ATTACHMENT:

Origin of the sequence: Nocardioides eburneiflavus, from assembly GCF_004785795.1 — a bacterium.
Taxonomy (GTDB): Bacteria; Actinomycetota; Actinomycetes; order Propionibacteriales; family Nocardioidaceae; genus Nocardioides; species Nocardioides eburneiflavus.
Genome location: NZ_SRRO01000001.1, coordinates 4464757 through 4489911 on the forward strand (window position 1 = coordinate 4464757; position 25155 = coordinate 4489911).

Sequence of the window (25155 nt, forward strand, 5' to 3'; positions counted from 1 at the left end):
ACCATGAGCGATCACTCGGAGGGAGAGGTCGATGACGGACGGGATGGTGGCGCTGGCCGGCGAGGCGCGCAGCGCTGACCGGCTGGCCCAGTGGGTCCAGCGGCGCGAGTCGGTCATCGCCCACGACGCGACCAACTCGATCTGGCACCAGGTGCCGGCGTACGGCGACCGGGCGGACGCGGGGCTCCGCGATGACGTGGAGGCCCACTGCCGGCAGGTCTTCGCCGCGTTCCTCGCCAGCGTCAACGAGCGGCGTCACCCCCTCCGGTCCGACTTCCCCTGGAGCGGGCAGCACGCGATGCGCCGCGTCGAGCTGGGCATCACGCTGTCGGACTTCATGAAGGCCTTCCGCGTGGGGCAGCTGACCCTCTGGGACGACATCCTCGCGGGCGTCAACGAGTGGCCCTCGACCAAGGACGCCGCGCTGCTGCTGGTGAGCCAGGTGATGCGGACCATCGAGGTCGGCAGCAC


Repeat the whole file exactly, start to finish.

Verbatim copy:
Origin of the sequence: Nocardioides eburneiflavus, from assembly GCF_004785795.1 — a bacterium.
Taxonomy (GTDB): Bacteria; Actinomycetota; Actinomycetes; order Propionibacteriales; family Nocardioidaceae; genus Nocardioides; species Nocardioides eburneiflavus.
Genome location: NZ_SRRO01000001.1, coordinates 4464757 through 4489911 on the forward strand (window position 1 = coordinate 4464757; position 25155 = coordinate 4489911).

Sequence of the window (25155 nt, forward strand, 5' to 3'; positions counted from 1 at the left end):
ACCATGAGCGATCACTCGGAGGGAGAGGTCGATGACGGACGGGATGGTGGCGCTGGCCGGCGAGGCGCGCAGCGCTGACCGGCTGGCCCAGTGGGTCCAGCGGCGCGAGTCGGTCATCGCCCACGACGCGACCAACTCGATCTGGCACCAGGTGCCGGCGTACGGCGACCGGGCGGACGCGGGGCTCCGCGATGACGTGGAGGCCCACTGCCGGCAGGTCTTCGCCGCGTTCCTCGCCAGCGTCAACGAGCGGCGTCACCCCCTCCGGTCCGACTTCCCCTGGAGCGGGCAGCACGCGATGCGCCGCGTCGAGCTGGGCATCACGCTGTCGGACTTCATGAAGGCCTTCCGCGTGGGGCAGCTGACCCTCTGGGACGACATCCTCGCGGGCGTCAACGAGTGGCCCTCGACCAAGGACGCCGCGCTGCTGCTGGTGAGCCAGGTGATGCGGACCATCGAGGTCGGCAGCAC